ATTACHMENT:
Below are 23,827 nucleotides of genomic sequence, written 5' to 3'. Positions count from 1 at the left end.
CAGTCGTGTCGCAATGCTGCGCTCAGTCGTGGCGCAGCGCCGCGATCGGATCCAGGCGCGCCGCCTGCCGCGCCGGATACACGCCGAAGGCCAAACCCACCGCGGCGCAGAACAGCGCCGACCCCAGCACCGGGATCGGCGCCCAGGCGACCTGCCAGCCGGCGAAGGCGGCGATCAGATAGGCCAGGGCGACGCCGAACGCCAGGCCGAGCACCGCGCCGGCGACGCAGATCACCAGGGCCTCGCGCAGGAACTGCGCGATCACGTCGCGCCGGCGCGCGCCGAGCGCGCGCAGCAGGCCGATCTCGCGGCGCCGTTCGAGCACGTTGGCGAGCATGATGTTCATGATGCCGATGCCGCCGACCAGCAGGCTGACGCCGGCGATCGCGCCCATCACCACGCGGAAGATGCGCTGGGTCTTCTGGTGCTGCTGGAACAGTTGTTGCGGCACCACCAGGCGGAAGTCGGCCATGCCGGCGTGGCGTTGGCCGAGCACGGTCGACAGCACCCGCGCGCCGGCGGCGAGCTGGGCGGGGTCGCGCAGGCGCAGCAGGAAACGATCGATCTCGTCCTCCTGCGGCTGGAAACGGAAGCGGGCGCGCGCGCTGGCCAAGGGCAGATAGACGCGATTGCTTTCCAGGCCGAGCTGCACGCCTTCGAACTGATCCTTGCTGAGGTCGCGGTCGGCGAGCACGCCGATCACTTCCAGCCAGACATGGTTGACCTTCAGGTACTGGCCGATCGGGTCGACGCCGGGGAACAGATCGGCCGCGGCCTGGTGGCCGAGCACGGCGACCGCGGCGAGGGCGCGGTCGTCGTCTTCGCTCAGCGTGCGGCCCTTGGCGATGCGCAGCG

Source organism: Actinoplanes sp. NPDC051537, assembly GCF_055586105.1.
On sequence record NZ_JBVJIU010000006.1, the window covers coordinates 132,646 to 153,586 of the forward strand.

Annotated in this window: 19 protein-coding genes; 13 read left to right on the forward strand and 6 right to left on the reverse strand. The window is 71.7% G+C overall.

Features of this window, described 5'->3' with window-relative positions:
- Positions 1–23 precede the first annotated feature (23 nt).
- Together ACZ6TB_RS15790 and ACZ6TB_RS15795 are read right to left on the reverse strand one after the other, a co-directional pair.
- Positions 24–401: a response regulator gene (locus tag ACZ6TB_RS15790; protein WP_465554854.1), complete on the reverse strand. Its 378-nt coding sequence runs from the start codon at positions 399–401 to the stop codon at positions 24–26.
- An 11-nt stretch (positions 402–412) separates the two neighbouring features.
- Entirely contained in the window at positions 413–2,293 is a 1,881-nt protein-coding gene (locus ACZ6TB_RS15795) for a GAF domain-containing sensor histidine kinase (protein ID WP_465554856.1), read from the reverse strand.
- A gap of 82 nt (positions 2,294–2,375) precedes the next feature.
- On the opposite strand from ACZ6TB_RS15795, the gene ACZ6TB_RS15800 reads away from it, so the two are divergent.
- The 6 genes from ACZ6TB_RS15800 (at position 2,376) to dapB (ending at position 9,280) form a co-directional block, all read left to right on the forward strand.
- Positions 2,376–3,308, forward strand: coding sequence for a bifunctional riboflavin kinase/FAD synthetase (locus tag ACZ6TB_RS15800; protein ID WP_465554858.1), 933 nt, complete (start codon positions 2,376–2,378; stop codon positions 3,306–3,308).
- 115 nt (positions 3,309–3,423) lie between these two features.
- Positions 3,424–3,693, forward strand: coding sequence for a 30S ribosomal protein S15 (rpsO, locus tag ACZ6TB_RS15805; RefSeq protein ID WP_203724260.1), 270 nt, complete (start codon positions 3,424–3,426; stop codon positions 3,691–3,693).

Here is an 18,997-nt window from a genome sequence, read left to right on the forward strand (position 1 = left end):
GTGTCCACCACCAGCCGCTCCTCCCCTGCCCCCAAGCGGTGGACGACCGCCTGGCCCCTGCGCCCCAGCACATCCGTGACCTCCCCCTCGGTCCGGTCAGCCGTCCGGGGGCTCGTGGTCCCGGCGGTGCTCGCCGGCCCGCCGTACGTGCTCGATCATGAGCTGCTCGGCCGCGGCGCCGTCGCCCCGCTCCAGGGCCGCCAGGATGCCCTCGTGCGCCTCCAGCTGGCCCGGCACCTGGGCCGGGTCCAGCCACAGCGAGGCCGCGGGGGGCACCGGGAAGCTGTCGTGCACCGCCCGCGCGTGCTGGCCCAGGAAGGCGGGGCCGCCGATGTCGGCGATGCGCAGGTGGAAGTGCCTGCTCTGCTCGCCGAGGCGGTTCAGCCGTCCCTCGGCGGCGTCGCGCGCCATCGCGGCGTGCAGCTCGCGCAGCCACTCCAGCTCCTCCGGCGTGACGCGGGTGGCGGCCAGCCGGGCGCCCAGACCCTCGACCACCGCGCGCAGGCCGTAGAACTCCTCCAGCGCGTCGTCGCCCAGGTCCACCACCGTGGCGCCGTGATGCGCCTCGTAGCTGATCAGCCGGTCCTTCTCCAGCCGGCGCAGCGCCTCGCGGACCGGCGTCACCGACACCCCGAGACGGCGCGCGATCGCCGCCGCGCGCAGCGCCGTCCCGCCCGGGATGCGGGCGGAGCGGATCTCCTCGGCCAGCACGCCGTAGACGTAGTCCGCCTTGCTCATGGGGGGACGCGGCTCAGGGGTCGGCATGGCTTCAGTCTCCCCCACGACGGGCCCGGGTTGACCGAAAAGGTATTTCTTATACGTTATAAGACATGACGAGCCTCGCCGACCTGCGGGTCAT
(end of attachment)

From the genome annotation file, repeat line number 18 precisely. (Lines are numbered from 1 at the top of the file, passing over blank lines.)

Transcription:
Here is an 18,997-nt window from a genome sequence, read left to right on the forward strand (position 1 = left end):